Recognise Gurkhas for commitment to S’pore

I WAS deeply touched by 72-year-old former Staff Sergeant Chandra Gurung’s deep affection and love for Singapore (“Legacy of peace forged by pioneer Gurkhas”; Aug 24).

He said, “If anything bad happens, I am ready to fight. I am ready to go back and die for Singapore”, even though he left Singapore 30 years ago.

Never were truer words spoken by a more loyal friend of Singapore. Compare such loyalty with Singaporeans who choose to migrate rather than serve national service.

The Gurkhas have been a regular fixture of Singapore’s security since 1949.

They guard highly sensitive installations, and served bravely during World War II, the Malayan Emergency and the racial riots in the 1950s and 1960s.

In recent times, they were involved in the United Nations peacekeeping efforts in Timor Leste in 2000. And in 2003, they were part of the Singapore contingent involved in training Iraqi security personnel.

In 2003, I visited Nepal for an International Labour Organisation (ILO) consulting project.

I met two ILO staff, women in their mid-20s, who spoke with a slight Singlish accent.

Both were born in Singapore and completed their O levels at Mount Vernon Secondary.

They and their families were sent back to Nepal once their fathers completed their service contracts.

They spoke of their happy childhood and school memories in Singapore, but did not mention the hardships their families experienced when they resettled in Nepal.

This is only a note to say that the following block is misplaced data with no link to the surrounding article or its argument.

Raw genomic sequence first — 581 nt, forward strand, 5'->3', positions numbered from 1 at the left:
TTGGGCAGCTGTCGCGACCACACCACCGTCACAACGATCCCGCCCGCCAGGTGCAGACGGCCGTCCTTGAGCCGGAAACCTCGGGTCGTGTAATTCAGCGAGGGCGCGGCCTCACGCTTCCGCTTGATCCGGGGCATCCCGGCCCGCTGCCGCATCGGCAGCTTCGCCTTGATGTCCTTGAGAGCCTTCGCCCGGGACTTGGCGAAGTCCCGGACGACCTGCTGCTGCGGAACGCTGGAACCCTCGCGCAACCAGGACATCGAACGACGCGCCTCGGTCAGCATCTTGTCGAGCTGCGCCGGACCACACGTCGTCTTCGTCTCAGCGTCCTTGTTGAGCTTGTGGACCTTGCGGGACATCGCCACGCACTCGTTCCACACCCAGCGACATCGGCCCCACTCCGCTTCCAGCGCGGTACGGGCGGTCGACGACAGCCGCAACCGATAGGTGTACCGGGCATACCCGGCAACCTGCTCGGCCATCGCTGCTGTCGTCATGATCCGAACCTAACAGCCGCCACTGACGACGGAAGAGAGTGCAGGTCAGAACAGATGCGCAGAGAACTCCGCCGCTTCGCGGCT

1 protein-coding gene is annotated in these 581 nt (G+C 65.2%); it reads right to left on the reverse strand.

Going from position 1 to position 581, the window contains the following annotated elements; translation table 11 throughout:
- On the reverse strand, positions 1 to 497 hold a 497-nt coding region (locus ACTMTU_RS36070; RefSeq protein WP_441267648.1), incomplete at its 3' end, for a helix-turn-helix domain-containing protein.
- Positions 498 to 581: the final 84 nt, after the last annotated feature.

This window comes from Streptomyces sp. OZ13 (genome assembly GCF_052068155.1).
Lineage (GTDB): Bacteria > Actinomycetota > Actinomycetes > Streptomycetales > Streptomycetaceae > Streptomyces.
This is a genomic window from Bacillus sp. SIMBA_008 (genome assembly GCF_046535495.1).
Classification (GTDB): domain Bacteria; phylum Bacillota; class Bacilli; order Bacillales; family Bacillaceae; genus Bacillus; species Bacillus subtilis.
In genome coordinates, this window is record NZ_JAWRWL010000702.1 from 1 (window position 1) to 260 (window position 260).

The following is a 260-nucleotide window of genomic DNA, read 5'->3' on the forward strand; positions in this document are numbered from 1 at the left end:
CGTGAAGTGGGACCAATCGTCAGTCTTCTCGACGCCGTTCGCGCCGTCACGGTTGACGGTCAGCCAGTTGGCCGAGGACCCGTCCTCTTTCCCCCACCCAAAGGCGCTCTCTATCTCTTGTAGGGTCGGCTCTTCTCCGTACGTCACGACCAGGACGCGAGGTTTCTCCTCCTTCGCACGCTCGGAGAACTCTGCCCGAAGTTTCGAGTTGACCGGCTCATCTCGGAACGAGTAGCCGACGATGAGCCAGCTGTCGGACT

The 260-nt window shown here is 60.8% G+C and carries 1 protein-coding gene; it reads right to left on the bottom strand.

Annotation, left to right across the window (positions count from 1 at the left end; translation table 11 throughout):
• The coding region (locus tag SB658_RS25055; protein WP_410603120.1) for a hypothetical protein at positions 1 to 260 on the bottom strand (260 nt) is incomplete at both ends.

I learnt of their plight only from Singaporean friends based there, who spoke of these families’ re-entry problems. The boys, in particular, experienced greater social problems, and some became delinquents.

My wish for Singapore’s 50th birthday is that our various ministries and agencies will consider how we can recognise the Gurkha Contingent officers for their duty and commitment to Singapore.

Singapore needs more citizens and permanent residents, and the children of the Gurkha officers would be prime candidates.

Some were born here, many have studied in local schools, they know our cultures well, love Singapore and can assimilate easily.

I welcome more Singapore-born Gurkha national servicemen, nurses, social workers, teachers, engineers and hospitality staff.

Their fathers have given us a legacy of peace. Now it is our turn to give their children a legacy of hope.

Charles Quah

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